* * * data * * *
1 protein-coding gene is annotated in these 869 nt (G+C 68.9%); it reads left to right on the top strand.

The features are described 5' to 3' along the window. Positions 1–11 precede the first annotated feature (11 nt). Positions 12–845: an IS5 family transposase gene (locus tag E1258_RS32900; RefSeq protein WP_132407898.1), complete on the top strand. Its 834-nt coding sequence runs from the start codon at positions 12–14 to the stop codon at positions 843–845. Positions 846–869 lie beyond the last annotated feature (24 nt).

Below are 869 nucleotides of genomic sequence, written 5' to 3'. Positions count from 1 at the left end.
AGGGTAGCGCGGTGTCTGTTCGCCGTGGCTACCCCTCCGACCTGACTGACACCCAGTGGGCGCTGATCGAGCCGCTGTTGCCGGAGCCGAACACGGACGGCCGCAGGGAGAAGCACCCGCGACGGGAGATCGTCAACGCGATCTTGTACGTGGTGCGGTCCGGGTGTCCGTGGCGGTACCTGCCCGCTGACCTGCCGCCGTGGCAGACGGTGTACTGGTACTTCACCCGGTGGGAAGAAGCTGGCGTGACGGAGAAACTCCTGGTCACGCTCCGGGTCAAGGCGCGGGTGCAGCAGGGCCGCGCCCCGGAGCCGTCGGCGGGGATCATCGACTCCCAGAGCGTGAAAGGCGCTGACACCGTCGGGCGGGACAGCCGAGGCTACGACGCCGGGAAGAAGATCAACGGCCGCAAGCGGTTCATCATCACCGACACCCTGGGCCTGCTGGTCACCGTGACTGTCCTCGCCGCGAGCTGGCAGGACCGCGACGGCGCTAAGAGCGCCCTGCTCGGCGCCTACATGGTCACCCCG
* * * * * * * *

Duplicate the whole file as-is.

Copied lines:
1 protein-coding gene is annotated in these 869 nt (G+C 68.9%); it reads left to right on the top strand.

The features are described 5' to 3' along the window. Positions 1–11 precede the first annotated feature (11 nt). Positions 12–845: an IS5 family transposase gene (locus tag E1258_RS32900; RefSeq protein WP_132407898.1), complete on the top strand. Its 834-nt coding sequence runs from the start codon at positions 12–14 to the stop codon at positions 843–845. Positions 846–869 lie beyond the last annotated feature (24 nt).

Below are 869 nucleotides of genomic sequence, written 5' to 3'. Positions count from 1 at the left end.
AGGGTAGCGCGGTGTCTGTTCGCCGTGGCTACCCCTCCGACCTGACTGACACCCAGTGGGCGCTGATCGAGCCGCTGTTGCCGGAGCCGAACACGGACGGCCGCAGGGAGAAGCACCCGCGACGGGAGATCGTCAACGCGATCTTGTACGTGGTGCGGTCCGGGTGTCCGTGGCGGTACCTGCCCGCTGACCTGCCGCCGTGGCAGACGGTGTACTGGTACTTCACCCGGTGGGAAGAAGCTGGCGTGACGGAGAAACTCCTGGTCACGCTCCGGGTCAAGGCGCGGGTGCAGCAGGGCCGCGCCCCGGAGCCGTCGGCGGGGATCATCGACTCCCAGAGCGTGAAAGGCGCTGACACCGTCGGGCGGGACAGCCGAGGCTACGACGCCGGGAAGAAGATCAACGGCCGCAAGCGGTTCATCATCACCGACACCCTGGGCCTGCTGGTCACCGTGACTGTCCTCGCCGCGAGCTGGCAGGACCGCGACGGCGCTAAGAGCGCCCTGCTCGGCGCCTACATGGTCACCCCG